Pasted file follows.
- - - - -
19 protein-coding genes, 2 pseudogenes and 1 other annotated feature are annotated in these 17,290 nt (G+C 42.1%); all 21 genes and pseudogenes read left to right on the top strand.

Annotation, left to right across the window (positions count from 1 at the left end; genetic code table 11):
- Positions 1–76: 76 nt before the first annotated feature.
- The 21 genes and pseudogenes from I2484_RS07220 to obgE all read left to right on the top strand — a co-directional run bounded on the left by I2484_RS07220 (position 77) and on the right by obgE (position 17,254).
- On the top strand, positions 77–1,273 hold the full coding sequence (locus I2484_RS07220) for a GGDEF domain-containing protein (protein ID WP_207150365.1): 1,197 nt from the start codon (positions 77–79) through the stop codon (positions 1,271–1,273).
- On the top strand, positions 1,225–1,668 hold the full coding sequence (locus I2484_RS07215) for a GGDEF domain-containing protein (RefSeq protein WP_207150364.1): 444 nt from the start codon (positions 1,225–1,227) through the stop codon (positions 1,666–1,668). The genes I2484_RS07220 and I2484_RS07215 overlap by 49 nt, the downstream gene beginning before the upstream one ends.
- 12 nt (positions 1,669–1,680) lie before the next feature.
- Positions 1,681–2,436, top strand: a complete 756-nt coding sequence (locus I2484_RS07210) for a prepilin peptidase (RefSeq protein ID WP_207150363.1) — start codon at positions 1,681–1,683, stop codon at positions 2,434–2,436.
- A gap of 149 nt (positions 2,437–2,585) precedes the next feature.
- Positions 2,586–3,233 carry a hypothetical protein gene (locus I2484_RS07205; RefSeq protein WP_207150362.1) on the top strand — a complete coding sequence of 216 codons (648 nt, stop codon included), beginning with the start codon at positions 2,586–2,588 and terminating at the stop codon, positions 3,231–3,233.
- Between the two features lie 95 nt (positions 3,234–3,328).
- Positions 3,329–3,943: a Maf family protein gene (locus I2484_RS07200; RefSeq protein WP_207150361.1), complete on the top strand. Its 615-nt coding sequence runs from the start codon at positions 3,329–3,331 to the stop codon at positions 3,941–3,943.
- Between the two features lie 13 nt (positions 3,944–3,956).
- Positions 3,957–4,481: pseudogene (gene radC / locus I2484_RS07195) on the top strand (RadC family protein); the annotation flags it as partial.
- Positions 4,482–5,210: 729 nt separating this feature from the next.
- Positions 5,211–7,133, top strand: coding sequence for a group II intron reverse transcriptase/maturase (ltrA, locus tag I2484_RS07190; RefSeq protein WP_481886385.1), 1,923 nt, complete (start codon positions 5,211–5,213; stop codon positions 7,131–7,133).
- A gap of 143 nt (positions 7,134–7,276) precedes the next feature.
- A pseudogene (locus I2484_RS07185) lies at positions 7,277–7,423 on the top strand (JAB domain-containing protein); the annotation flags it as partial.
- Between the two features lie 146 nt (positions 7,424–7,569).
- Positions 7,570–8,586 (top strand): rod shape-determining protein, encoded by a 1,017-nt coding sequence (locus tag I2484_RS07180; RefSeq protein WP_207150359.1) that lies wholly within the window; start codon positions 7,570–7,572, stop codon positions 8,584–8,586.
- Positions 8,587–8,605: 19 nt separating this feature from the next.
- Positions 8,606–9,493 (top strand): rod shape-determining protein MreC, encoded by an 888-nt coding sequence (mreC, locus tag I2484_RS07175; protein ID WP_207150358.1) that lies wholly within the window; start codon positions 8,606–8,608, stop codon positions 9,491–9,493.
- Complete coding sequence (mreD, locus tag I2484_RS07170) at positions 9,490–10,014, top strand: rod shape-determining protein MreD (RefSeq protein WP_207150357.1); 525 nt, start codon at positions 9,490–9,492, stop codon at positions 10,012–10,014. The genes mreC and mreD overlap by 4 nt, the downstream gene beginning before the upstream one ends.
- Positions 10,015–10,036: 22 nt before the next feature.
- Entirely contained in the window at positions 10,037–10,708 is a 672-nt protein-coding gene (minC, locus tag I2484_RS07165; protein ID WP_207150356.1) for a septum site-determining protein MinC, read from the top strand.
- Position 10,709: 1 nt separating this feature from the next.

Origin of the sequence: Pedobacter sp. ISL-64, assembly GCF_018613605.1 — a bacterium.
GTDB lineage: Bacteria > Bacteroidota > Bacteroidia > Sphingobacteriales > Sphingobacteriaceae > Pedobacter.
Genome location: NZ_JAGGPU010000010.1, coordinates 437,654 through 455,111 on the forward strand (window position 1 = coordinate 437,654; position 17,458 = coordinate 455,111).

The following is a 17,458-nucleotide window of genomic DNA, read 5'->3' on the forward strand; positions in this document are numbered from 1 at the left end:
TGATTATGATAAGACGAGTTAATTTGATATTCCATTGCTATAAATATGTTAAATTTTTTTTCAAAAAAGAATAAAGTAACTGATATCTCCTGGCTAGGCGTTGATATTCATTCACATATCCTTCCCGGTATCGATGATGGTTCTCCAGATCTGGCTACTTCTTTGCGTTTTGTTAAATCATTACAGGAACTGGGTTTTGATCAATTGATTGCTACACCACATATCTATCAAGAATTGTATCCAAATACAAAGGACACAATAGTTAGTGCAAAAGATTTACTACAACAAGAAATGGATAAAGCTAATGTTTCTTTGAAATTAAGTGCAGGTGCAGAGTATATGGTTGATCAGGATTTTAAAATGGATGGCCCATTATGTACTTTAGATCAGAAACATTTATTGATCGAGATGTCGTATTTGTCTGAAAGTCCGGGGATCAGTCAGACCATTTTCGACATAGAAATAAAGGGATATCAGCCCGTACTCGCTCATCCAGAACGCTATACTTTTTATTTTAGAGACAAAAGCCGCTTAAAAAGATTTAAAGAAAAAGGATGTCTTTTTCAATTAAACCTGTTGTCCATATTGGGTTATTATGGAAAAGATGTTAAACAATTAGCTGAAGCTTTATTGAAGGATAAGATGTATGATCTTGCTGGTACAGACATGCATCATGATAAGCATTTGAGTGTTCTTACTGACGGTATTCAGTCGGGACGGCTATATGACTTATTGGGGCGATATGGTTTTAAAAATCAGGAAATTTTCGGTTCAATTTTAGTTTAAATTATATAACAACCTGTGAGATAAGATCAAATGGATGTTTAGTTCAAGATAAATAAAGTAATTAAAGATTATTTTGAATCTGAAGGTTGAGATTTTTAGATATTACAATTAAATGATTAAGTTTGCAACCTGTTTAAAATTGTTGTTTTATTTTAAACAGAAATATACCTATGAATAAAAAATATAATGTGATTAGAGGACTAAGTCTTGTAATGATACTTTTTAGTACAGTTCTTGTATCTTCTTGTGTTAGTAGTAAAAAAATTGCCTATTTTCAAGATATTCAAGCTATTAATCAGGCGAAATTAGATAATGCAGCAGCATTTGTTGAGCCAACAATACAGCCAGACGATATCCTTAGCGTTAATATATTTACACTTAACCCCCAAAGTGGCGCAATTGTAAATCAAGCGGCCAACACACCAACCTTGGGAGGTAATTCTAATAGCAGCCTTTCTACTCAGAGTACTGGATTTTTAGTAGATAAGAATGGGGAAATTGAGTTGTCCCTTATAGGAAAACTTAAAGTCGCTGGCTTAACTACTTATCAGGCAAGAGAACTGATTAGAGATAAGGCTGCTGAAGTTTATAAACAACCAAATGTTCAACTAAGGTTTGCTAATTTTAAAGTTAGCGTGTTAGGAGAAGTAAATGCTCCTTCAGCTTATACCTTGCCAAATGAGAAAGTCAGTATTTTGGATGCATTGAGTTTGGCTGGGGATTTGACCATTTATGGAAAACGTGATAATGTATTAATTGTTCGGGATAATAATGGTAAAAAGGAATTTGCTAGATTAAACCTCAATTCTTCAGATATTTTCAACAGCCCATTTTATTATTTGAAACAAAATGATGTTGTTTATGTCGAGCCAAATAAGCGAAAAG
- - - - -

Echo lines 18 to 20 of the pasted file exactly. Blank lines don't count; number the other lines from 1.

- A pseudogene (locus I2484_RS07185) lies at positions 7,277–7,423 on the top strand (JAB domain-containing protein); the annotation flags it as partial.
- Between the two features lie 146 nt (positions 7,424–7,569).
- Positions 7,570–8,586 (top strand): rod shape-determining protein, encoded by a 1,017-nt coding sequence (locus tag I2484_RS07180; RefSeq protein WP_207150359.1) that lies wholly within the window; start codon positions 7,570–7,572, stop codon positions 8,584–8,586.